It’s fair to say that the UK’s drainage system has come a very long way in terms of how we manage our health and waste. They are luxuries taken for granted in modern life; flushing a toilet, turning on a tap or running a shower. We often do all of these things without thinking about where the water is actually coming from or going to. This hasn’t always been the case, and only more recently has an effective operational draining system been in use in the UK.
Plumbing systems date back as far as the early 7th century, though they were nothing like what we use today. Ancient drains named Aqueducts provided an efficient way of transporting drinking water and draining away wastewater through a complex system. The sole purpose of aqueducts was to supply cities and agricultural land with water. Aqueducts made use of pipes, ditches, canals, tunnels and support structures in order to move water by gravity from the source to the point of distribution.
The first flushing toilet was invented way back in the 16th century. A man named Sir John Harrington created the innovative flushing toilet design, though the bowl model that we all use today took another 200 years to be developed.
The types of materials we use within our drainage systems have also changed over the years. Pipes and drains used to be made with materials that were readily available during ancient times, like clay, stone and wood. It’s fair to say that these didn’t hold up too well. Most materials are easily obtainable in modern times, meaning our drains and pipes are made with more hard-wearing materials like copper, brass and plastic.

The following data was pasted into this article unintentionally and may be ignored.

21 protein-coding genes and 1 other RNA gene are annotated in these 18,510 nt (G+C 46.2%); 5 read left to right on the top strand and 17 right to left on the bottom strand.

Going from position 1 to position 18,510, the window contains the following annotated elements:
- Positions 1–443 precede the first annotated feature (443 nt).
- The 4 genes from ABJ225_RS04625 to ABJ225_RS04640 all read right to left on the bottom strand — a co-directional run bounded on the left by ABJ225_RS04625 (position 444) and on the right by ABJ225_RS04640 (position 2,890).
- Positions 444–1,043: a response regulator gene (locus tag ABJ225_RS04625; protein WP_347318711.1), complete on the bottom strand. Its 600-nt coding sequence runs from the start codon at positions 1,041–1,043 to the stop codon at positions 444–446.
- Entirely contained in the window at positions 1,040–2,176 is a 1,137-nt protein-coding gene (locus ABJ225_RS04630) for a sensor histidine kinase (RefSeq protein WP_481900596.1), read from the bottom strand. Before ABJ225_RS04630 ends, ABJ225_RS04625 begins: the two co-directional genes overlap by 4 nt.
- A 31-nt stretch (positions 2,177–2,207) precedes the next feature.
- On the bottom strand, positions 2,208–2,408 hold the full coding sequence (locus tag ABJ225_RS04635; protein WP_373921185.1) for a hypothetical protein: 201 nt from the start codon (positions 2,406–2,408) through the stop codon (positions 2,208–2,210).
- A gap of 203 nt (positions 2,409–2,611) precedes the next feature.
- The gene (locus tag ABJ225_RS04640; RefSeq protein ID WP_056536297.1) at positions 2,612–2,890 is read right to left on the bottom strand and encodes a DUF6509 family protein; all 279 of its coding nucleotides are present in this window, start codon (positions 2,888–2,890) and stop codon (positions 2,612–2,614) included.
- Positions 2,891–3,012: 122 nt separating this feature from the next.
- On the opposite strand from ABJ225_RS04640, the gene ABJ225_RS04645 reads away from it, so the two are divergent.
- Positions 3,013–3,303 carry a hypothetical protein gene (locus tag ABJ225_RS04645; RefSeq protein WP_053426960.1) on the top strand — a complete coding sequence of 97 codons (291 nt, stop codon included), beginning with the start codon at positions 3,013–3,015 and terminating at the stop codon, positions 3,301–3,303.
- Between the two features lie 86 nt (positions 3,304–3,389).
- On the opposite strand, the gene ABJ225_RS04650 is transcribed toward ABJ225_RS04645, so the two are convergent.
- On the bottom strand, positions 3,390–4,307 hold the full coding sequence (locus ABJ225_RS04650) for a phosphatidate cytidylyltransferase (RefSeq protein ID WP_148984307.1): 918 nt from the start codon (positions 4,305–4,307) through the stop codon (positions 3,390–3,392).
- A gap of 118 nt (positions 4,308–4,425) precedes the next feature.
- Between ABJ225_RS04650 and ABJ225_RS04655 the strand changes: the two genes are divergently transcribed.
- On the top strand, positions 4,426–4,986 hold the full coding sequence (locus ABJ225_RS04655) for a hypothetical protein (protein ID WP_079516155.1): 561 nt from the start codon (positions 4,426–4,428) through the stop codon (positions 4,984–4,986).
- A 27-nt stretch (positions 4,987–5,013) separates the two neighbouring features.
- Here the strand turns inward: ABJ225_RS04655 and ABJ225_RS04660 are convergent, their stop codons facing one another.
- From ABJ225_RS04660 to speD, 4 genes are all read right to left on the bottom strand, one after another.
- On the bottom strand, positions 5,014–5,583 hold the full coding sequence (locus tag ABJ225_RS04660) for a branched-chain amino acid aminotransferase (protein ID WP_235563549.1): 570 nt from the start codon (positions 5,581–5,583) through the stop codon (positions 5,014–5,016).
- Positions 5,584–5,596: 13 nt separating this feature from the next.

In the Victorian era, people began to realise that using smooth materials for the inner lining of pipes and sewers meant water would flow more easily. We still use this technique today!
In Victorian times, the River Thames was considered an open sewer. This contributed highly to the spread of diseases and early deaths. In 1958 (yes, that soon) action was taken in order to modernise the sewage system. A huge development then took place all over the United Kingdom, paving the way for a fully functioning sewer network that we still use today!
Here at Happy Drains, we use the most reliable and up to date service to ensure your drains and pipes are running to the best of their abilities. If you’d like to find out more information, you can get in touch with a member of the team by visiting our contact page or by giving us a call on 0800 849 8099.